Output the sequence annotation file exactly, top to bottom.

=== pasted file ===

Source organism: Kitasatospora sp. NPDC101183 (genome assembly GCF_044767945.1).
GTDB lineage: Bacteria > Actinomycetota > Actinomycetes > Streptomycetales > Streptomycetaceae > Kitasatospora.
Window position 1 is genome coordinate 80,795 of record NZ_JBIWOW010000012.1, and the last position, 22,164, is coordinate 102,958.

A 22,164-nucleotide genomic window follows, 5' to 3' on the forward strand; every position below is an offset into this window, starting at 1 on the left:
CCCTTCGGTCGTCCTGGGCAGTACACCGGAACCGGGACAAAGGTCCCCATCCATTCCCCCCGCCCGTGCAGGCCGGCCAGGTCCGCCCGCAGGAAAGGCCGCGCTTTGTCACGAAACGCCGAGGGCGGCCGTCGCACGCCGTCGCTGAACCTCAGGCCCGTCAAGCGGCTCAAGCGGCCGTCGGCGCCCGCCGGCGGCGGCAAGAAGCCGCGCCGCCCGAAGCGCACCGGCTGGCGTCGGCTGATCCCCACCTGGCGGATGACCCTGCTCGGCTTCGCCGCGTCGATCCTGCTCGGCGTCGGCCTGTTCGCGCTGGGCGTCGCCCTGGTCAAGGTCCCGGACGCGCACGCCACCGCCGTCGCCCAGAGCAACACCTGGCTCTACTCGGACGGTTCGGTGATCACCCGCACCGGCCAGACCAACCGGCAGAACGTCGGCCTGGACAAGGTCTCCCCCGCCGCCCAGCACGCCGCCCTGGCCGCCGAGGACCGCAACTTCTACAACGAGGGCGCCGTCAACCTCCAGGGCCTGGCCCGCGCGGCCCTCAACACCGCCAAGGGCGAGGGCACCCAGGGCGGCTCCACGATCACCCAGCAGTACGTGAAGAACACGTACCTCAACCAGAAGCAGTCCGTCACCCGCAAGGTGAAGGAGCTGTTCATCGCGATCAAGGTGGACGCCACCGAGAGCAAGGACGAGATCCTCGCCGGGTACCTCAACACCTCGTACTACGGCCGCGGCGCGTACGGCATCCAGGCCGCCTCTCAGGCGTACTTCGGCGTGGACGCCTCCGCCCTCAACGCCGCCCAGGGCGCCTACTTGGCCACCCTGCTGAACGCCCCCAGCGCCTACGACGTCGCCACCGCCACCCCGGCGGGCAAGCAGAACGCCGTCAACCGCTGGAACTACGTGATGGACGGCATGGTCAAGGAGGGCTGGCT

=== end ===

Source organism: Kitasatospora sp. NPDC101183 (genome assembly GCF_044767945.1).
GTDB lineage: Bacteria > Actinomycetota > Actinomycetes > Streptomycetales > Streptomycetaceae > Kitasatospora.
Window position 1 is genome coordinate 80,795 of record NZ_JBIWOW010000012.1, and the last position, 22,164, is coordinate 102,958.

A 22,164-nucleotide genomic window follows, 5' to 3' on the forward strand; every position below is an offset into this window, starting at 1 on the left:
CCCTTCGGTCGTCCTGGGCAGTACACCGGAACCGGGACAAAGGTCCCCATCCATTCCCCCCGCCCGTGCAGGCCGGCCAGGTCCGCCCGCAGGAAAGGCCGCGCTTTGTCACGAAACGCCGAGGGCGGCCGTCGCACGCCGTCGCTGAACCTCAGGCCCGTCAAGCGGCTCAAGCGGCCGTCGGCGCCCGCCGGCGGCGGCAAGAAGCCGCGCCGCCCGAAGCGCACCGGCTGGCGTCGGCTGATCCCCACCTGGCGGATGACCCTGCTCGGCTTCGCCGCGTCGATCCTGCTCGGCGTCGGCCTGTTCGCGCTGGGCGTCGCCCTGGTCAAGGTCCCGGACGCGCACGCCACCGCCGTCGCCCAGAGCAACACCTGGCTCTACTCGGACGGTTCGGTGATCACCCGCACCGGCCAGACCAACCGGCAGAACGTCGGCCTGGACAAGGTCTCCCCCGCCGCCCAGCACGCCGCCCTGGCCGCCGAGGACCGCAACTTCTACAACGAGGGCGCCGTCAACCTCCAGGGCCTGGCCCGCGCGGCCCTCAACACCGCCAAGGGCGAGGGCACCCAGGGCGGCTCCACGATCACCCAGCAGTACGTGAAGAACACGTACCTCAACCAGAAGCAGTCCGTCACCCGCAAGGTGAAGGAGCTGTTCATCGCGATCAAGGTGGACGCCACCGAGAGCAAGGACGAGATCCTCGCCGGGTACCTCAACACCTCGTACTACGGCCGCGGCGCGTACGGCATCCAGGCCGCCTCTCAGGCGTACTTCGGCGTGGACGCCTCCGCCCTCAACGCCGCCCAGGGCGCCTACTTGGCCACCCTGCTGAACGCCCCCAGCGCCTACGACGTCGCCACCGCCACCCCGGCGGGCAAGCAGAACGCCGTCAACCGCTGGAACTACGTGATGGACGGCATGGTCAAGGAGGGCTGGCT